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Long-term overall survival of endometrial carcinoma patients treated with high dose-rate brachytherapy with Norman-Simon catheters, vaginal brachytherapy and external beam radiotherapy

Jeno Palvolgyi

Department of Oncoradiology, Petz County Teaching Hospital, Gyor, Zrinyi, Hungary

E-mail : bhuvaneswari.bibleraaj@uhsm.nhs.uk

Kofi Agyemang-Prempeh

Department of Oncoradiology, Petz County Teaching Hospital, Gyor, Zrinyi, Hungary

DOI: 10.15761/CRT.1000194

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Abstract

Purpose and aims: To evaluate the 10-year overall survival rate of 128 patients with endometrial carcinoma grade 1-3, treated between 2000 and 2005 with our version of Heyman packing (HP), vaginal HDR brachytherapy (VBT) and external beam pelvic radiotherapy (EBRT).

Patients and methods: 23 inoperable patients (Group A.) received definitive irradiation with 3 to 7 fractions with HP and 13 of them EBRT. 57 patients, grade 1-2, (Group B) received two preoperative fractions performed with HP followed by surgery and two fractions VBRT. 48 patients, grade 2, with deep infiltrations (Group C) received additional EBRT.

Results: The 5-year overall survival rate (OS) was for Group A, B and C: 43.4%, 87.7% and 75%, respectively, while the 10-year OS was for Group B and C: 78.9% and 68.7%.

Conclusion: Long-time OS data of endometrial cc. patients treated with Ir-192 HDR and modified Heyman packing method indicates the efficiency of our insertion technique and treatment planning.

Key words

brachytherapy, endometrial carcinoma, modified Heyman packing, overall survival

Introduction

The classic protocol in treatment of endometrial carcinoma is to administer preoperative irradiation of the uterus followed by surgery. Except the medically inoperable patients, the recently accepted protocol is surgery with staging to determine the need for additional adjuvant therapy. The preoperative and definitive BT treatments are usualy performed with standard rigid applicators such as with intrauterine tandem [1], Y-shaped applicators [2,3] and with the modified Heyman packing method [4,5].

At our institution, patients with adenocarcinoma of the endometrium, not suitable for surgery were treated between 2000 and 2005 with 2-7 fractions of our version of Heyman packing. Patients eligible for surgery received two fractions preoperative brachytherapy with HP method, followed by surgery and two fractions postoperative vaginal brachytherapy. Depending on the histology found, for the high-intermediate risk patients also external beam pelvic irradiation was administered.

Marterials and methods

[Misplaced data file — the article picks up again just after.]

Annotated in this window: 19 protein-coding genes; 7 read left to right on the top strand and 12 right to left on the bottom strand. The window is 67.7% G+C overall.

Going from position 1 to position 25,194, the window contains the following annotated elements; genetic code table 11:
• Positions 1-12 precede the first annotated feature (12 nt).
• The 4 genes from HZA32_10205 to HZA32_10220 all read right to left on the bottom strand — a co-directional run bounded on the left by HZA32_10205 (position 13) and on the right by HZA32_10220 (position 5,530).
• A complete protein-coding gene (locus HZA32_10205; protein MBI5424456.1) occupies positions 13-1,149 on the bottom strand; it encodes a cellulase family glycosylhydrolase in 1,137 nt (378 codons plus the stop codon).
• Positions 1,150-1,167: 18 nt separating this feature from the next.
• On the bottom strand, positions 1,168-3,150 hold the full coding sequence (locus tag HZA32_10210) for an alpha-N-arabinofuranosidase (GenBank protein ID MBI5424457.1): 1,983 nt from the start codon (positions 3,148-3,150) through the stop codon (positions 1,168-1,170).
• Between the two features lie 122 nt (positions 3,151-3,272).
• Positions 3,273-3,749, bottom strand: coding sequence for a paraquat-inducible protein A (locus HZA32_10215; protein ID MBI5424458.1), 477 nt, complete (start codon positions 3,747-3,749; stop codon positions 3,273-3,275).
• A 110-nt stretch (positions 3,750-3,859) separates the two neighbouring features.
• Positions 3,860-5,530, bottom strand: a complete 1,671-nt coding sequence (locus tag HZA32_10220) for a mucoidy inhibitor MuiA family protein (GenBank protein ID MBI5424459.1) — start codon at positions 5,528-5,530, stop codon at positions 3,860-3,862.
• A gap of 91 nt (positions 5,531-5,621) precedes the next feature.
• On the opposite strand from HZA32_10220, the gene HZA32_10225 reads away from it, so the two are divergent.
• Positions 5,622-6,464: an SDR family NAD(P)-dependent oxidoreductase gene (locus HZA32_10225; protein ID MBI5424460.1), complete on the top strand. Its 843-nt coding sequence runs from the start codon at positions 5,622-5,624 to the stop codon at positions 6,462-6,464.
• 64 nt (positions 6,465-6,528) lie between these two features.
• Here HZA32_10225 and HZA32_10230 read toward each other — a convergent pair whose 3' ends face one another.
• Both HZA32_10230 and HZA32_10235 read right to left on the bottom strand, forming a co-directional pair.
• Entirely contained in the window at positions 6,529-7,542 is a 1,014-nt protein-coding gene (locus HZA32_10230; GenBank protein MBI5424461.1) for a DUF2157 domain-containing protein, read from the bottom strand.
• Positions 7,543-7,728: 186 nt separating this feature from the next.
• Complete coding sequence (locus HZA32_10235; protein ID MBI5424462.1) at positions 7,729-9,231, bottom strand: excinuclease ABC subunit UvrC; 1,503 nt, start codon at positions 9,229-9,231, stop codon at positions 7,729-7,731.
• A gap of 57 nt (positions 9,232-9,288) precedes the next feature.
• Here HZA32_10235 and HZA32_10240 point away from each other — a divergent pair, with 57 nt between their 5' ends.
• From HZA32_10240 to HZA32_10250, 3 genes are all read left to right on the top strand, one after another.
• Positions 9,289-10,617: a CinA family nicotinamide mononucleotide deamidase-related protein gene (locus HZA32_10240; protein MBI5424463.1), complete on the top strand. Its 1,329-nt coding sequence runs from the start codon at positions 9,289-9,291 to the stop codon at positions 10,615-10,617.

Our version of Heyman packing method

The modified Heyman packing method, introduced by Herbolsheimer, usually is performed with 6-18 pieces of Norman-Simon catheters, the heads of the catheters are uniformly distributed in the uterine cavity [4,5]. At our institution, endometrial insertions with smaller amount of Norman- Simon catheters (Nucletron, an Elekta company, Elekta AB, Stockholm, Sweden) are performed [6]. Depending on the dimension of the uterus, the number of catheters is between 4 or 7. Into the medium size uterus, five pieces of catheters with 6mm diameter head are inserted usually.  Another significant factor is the heads of each Norman-Simon catheters are positioned to the fundus uteri as illustrated in Figure 1. The aim of this catheter arrangement is to deliver proper dose to the most propable (80%) location of endometrial cancer. The geometrical arrangement of the actual insertion often approximates the ideal one, but because of differences in location of catheters, individual treatment plan for each fraction is generated.

Catheter insertion, imaging and treatment planning

The patient lies on the dedicated treatment table (Air Liquide, France) in the lithotomy position. Intravenous systemic sedation followed by local anaesthesia (lidocaine 2%) is used. The cervix is dilated to 10-12mm using Hegar dilator, and the catheters are implanted into the uterine cavity. Since the treatment planning, even with reduced number of catheters is a time-consuming process, therefore after finishing the catheter insertion, the patient is laid onto supine position and remains in the same position during the imaging, treatment planning and the irradiation. The biplane digital reconstruction images are obtained with a C-arm X-ray fluoroscopy unit (Mobilgil AR7, Giraldoni, Italy) located in the brachytherapy room.